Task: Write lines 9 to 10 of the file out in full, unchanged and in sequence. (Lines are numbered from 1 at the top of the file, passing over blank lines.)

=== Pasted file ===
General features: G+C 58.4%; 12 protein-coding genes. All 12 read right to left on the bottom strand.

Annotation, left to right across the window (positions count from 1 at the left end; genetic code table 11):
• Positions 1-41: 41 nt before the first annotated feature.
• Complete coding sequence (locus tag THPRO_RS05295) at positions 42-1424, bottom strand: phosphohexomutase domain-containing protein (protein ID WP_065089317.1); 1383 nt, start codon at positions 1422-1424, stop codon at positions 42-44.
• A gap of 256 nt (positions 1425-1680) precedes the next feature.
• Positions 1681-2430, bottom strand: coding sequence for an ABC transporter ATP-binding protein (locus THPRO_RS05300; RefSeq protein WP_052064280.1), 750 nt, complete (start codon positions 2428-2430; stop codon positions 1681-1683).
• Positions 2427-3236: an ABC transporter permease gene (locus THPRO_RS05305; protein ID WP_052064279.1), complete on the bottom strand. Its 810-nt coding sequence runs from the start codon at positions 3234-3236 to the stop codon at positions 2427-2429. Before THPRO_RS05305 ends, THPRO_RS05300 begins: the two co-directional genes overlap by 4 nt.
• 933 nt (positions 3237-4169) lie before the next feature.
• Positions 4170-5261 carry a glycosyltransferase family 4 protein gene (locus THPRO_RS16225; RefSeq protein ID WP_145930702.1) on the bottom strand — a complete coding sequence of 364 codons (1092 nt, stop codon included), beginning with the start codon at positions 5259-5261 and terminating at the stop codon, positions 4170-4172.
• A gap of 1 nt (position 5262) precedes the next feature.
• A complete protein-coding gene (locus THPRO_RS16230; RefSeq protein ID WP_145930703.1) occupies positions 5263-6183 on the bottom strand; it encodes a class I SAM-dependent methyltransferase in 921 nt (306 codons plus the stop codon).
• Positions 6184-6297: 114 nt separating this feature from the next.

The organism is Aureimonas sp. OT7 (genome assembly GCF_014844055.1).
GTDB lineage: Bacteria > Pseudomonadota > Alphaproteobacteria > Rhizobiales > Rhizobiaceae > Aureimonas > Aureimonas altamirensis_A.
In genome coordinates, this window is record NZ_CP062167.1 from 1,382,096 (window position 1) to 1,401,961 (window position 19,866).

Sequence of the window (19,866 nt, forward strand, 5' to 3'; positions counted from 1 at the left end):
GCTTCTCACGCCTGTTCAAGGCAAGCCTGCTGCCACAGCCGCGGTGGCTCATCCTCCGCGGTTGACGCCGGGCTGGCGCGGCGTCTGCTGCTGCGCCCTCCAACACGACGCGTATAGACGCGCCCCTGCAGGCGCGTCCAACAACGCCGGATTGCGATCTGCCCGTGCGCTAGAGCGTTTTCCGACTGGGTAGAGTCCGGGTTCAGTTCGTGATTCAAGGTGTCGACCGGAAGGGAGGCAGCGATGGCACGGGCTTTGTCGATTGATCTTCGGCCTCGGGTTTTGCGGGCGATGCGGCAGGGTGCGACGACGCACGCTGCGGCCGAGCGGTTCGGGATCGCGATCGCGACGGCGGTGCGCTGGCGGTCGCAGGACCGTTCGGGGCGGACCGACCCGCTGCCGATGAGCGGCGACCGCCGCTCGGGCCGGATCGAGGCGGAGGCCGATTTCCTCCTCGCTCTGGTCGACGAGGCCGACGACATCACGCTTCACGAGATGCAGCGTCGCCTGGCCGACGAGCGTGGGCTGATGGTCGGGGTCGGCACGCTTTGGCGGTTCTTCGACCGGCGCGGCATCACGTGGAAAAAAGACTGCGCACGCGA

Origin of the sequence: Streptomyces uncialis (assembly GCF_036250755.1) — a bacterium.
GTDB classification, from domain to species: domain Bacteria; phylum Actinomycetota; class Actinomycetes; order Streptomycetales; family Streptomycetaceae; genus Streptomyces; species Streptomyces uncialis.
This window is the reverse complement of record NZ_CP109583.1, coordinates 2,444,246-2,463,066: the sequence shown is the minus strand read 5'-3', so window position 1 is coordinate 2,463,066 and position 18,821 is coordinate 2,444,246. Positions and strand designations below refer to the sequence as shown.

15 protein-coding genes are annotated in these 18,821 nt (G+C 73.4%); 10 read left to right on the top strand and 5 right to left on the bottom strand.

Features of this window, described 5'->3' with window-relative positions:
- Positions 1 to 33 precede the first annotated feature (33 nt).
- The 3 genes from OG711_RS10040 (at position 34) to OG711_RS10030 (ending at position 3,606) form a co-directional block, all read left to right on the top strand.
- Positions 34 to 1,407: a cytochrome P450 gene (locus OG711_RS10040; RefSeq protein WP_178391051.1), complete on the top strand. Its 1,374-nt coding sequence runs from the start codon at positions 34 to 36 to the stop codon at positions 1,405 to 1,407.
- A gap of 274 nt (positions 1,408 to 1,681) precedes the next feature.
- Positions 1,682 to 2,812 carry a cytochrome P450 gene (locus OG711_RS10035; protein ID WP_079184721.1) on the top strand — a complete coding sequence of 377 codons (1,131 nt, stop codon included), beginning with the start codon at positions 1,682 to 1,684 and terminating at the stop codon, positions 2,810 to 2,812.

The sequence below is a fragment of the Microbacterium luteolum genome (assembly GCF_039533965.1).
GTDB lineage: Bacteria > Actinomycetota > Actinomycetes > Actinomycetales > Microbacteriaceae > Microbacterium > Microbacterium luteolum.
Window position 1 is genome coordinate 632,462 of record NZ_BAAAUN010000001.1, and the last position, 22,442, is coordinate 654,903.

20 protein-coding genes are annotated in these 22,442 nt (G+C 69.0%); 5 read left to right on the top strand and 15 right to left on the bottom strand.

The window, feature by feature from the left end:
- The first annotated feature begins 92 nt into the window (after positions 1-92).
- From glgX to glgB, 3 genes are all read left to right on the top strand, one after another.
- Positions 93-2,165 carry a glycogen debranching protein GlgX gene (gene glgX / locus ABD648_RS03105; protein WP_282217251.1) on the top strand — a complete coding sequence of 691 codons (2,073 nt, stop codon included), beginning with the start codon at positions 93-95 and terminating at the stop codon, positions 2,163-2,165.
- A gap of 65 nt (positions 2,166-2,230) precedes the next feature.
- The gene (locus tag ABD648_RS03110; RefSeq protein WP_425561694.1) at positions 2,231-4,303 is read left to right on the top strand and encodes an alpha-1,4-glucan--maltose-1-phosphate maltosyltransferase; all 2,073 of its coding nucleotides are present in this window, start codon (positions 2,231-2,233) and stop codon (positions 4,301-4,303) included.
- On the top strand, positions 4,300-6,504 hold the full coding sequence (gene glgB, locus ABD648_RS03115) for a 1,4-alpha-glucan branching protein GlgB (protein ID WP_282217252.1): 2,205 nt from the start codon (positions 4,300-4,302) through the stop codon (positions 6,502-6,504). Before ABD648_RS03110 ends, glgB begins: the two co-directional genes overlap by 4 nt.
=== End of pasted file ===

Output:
• Positions 4170-5261 carry a glycosyltransferase family 4 protein gene (locus THPRO_RS16225; RefSeq protein ID WP_145930702.1) on the bottom strand — a complete coding sequence of 364 codons (1092 nt, stop codon included), beginning with the start codon at positions 5259-5261 and terminating at the stop codon, positions 4170-4172.
• A gap of 1 nt (position 5262) precedes the next feature.